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Books Rock. End Of.

1 Feb

ImageAs long as I can remember, I’ve always loved books, and reading.  I wanted to pass this love onto Tornado Toddler, and I’m pretty sure I’ve succeeded. At sixteen months, he can now often be found pursuing me through the house, wildly bashing a book at my legs and won’t quit until I sit down to share it with him. He is obsessed (and I mean, obsessed) with animals and currently his favourite stories are Mog’s Christmas (he’s not bothered it’s not entirely seasonal), Muddle Farm (I have magnets all over my dishwasher, the bin, the radiator), Spot, Hugless Douglas, and his Usborne Children’s Bible, which is beautifully illustrated with animals of all kinds. As well as Jesus.

It’s fantastic to see, because I think to be given the gift of loving books is an amazing thing. I don’t understand people who say they don’t read. I cannot compute. What? Why ever not? It makes no sense to my befuddled brain. These people miss out on so much. You can experience so much through a book. Meet new people. Travel different places. Do interesting things. Books are an adventure, right there, at the tips of your fingers. What’s not to like? (Anyway, I don’t entirely believe people who say they don’t like reading. I just think they haven’t found the right book yet.)

Enid Blyton was my favourite author when I was younger. I loved The Famous Five, The Magic Faraway Tree, Mallory Towers and The Twins at St Clare’s. Even now I’m still stunned by how many books she published (It was hundreds. Read all about it on her Wiki page:

Thinking about how much she wrote, and the amount of storylines she came up with, completely blows my mind. 10,000 words a day? Good grief, woman, you were a writing machine. But I remember so clearly the excitement I felt when I got a new Blyton to read, knowing I was preparing to go on an adventure on a deserted island, or into a boarding school, or to live on a farm, or go up a magical tree. Enid helped create that magic in my childhood which made me love books so much now as an adult. So thanks, for that, Enid. You rock. (And thanks Mum and Dad for getting the books for me. It pays to have parents who run the book stall at the village fete. You rock, too.)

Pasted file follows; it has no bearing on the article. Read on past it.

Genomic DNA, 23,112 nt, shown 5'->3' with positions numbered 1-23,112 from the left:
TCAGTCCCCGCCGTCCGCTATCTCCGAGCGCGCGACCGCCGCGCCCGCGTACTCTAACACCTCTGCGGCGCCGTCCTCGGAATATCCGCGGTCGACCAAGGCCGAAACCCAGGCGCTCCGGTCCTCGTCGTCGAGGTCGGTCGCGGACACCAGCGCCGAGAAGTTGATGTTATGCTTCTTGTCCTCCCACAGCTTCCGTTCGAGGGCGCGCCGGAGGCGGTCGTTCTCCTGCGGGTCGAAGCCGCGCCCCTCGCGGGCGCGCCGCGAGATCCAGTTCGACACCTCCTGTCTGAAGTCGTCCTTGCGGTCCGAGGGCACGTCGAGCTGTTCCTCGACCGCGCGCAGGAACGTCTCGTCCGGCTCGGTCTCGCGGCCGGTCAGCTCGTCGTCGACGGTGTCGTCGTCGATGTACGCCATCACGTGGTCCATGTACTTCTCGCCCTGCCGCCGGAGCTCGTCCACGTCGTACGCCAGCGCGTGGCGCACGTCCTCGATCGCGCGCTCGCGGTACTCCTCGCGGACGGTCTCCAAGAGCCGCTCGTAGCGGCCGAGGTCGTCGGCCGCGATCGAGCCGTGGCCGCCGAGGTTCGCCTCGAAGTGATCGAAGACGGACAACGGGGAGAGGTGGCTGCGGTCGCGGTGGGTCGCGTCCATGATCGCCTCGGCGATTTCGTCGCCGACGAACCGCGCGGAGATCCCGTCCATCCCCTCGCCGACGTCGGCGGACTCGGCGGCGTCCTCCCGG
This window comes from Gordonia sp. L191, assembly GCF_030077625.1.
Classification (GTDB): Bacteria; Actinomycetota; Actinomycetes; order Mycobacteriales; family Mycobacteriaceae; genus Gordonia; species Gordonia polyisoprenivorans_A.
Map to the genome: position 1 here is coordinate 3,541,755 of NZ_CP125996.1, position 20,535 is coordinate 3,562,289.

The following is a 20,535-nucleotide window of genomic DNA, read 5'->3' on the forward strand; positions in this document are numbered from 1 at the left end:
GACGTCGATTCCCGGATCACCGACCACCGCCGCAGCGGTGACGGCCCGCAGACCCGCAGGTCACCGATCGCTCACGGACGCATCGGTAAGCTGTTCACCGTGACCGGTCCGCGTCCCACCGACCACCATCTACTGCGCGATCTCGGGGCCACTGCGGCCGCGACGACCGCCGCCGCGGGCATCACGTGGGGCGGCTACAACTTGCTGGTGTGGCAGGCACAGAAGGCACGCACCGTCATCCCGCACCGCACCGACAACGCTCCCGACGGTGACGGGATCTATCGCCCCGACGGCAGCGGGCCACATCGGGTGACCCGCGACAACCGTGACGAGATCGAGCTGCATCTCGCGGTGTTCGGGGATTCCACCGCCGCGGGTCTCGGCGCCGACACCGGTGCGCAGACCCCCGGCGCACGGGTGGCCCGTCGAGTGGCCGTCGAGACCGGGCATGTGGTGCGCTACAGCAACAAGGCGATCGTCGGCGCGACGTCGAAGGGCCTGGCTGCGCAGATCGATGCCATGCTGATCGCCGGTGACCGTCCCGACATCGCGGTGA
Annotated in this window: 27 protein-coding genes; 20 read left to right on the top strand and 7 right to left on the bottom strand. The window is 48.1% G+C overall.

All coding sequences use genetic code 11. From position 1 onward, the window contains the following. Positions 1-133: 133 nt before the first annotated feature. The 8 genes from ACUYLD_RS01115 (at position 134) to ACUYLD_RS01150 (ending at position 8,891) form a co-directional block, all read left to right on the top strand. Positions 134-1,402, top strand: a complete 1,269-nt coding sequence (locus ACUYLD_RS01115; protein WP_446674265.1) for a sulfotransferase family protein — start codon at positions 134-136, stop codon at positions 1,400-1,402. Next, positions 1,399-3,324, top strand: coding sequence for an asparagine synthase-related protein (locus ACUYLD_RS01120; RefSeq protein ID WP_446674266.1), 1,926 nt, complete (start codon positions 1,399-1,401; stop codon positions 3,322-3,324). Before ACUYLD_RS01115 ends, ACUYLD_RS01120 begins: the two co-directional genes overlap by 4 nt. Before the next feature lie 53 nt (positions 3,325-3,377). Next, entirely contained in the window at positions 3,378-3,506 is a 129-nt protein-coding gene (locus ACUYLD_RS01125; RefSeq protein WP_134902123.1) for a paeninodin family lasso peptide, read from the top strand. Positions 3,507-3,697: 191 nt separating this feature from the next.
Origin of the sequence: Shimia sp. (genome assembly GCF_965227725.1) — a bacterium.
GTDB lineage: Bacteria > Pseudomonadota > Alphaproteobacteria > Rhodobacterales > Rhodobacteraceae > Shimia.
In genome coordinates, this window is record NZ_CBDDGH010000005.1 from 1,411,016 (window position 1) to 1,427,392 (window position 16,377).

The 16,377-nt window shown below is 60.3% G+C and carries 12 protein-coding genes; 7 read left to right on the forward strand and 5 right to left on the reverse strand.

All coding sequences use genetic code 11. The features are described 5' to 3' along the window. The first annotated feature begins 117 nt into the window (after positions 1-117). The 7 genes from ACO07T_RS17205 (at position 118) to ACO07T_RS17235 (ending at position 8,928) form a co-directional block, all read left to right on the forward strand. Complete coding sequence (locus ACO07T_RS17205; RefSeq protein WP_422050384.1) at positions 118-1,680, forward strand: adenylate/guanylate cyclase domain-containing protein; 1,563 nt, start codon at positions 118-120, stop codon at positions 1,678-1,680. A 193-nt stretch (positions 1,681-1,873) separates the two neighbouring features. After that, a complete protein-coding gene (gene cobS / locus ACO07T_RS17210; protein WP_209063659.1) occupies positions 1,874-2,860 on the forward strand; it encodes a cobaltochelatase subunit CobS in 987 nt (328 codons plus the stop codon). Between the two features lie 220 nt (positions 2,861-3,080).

What about you? Which books did you most enjoy from your childhood?


Libraries – Do You Use Them?

17 Jan

Today is PLR day. A terribly exciting day for authors everywhere, as we find out how much PLR we’ve earned. PLR (public lending rights) is the money an author gets whenever you take one of their books out of the library. It’s a few pence for each borrow, but obviously if you’ve got a lot of books out there, and a lot of people borrowing them, it can add up and you get a nice income boost to brighten up gloomy January.

It was my first PLR day after the release of Baby Badger’s Wonderful Night last spring, and I made the princely sum of £13.65. Oh yes. And that’s BEFORE tax, people. I’m rich! Or, er, not. But anyway, I posted about this on my Facebook page and it started an interesting debate about libraries, and whether or not they’re still relevant – and even used – anymore.

I love libraries. Mainly because I love books. Especially FREE books. But I probably don’t use my local library as much as I should, although I plan to now, as Tornado Toddler adores reading, and the library will offer him a lot of reading material, and cost me nowt. I’ve visited sporadically over the past year, doing the singing events when Tornado Toddler was a baby and borrowing the odd book here and there. I’m trying to cut down on the amount of stuff in my house, so am borrowing the books I’ll only read once, rather than buying them. But still, I don’t go as much as I once did. And with the increasing popularity of Kindles, and nobody really needing reference books anymore what with Google right at our finger tips,  I can see why people think libraries aren’t really needed.

I think libraries still have a lot to offer the community, and I’d be really sad to see mine go. Why not pay your local library a visit this week – you might be surprised by what you find.

What about you – do you use yours?